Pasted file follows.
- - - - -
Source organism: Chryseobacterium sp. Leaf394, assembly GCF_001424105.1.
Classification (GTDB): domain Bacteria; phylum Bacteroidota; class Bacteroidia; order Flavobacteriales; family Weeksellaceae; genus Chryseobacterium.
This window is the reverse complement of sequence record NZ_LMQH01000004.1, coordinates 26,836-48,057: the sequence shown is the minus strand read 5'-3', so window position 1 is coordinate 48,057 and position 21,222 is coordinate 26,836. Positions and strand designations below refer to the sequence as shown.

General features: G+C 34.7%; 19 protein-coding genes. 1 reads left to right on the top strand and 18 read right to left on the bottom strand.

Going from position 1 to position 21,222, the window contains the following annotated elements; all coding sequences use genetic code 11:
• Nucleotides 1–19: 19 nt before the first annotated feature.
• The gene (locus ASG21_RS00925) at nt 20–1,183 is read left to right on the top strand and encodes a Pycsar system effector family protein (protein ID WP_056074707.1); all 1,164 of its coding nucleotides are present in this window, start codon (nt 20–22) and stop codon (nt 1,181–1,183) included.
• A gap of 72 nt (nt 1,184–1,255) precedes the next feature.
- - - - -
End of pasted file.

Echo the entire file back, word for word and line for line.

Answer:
Source organism: Chryseobacterium sp. Leaf394, assembly GCF_001424105.1.
Classification (GTDB): domain Bacteria; phylum Bacteroidota; class Bacteroidia; order Flavobacteriales; family Weeksellaceae; genus Chryseobacterium.
This window is the reverse complement of sequence record NZ_LMQH01000004.1, coordinates 26,836-48,057: the sequence shown is the minus strand read 5'-3', so window position 1 is coordinate 48,057 and position 21,222 is coordinate 26,836. Positions and strand designations below refer to the sequence as shown.

General features: G+C 34.7%; 19 protein-coding genes. 1 reads left to right on the top strand and 18 read right to left on the bottom strand.

Going from position 1 to position 21,222, the window contains the following annotated elements; all coding sequences use genetic code 11:
• Nucleotides 1–19: 19 nt before the first annotated feature.
• The gene (locus ASG21_RS00925) at nt 20–1,183 is read left to right on the top strand and encodes a Pycsar system effector family protein (protein ID WP_056074707.1); all 1,164 of its coding nucleotides are present in this window, start codon (nt 20–22) and stop codon (nt 1,181–1,183) included.
• A gap of 72 nt (nt 1,184–1,255) precedes the next feature.